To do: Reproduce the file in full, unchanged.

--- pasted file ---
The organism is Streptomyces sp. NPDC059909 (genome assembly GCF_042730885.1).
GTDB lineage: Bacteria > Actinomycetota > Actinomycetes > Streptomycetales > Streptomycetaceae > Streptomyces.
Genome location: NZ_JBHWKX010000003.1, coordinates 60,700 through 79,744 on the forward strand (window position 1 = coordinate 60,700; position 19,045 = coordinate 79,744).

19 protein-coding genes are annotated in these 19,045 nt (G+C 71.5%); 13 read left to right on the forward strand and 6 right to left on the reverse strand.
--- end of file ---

The organism is Streptomyces sp. NPDC059909 (genome assembly GCF_042730885.1).
GTDB lineage: Bacteria > Actinomycetota > Actinomycetes > Streptomycetales > Streptomycetaceae > Streptomyces.
Genome location: NZ_JBHWKX010000003.1, coordinates 60,700 through 79,744 on the forward strand (window position 1 = coordinate 60,700; position 19,045 = coordinate 79,744).

19 protein-coding genes are annotated in these 19,045 nt (G+C 71.5%); 13 read left to right on the forward strand and 6 right to left on the reverse strand.